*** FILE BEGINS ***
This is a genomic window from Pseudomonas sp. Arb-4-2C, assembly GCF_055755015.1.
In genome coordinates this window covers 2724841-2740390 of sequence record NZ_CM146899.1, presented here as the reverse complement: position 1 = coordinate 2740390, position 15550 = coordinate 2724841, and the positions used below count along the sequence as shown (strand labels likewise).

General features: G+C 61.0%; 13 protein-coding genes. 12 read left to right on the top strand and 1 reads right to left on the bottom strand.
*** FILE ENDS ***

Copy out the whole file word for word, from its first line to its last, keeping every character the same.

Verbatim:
This is a genomic window from Pseudomonas sp. Arb-4-2C, assembly GCF_055755015.1.
In genome coordinates this window covers 2724841-2740390 of sequence record NZ_CM146899.1, presented here as the reverse complement: position 1 = coordinate 2740390, position 15550 = coordinate 2724841, and the positions used below count along the sequence as shown (strand labels likewise).

General features: G+C 61.0%; 13 protein-coding genes. 12 read left to right on the top strand and 1 reads right to left on the bottom strand.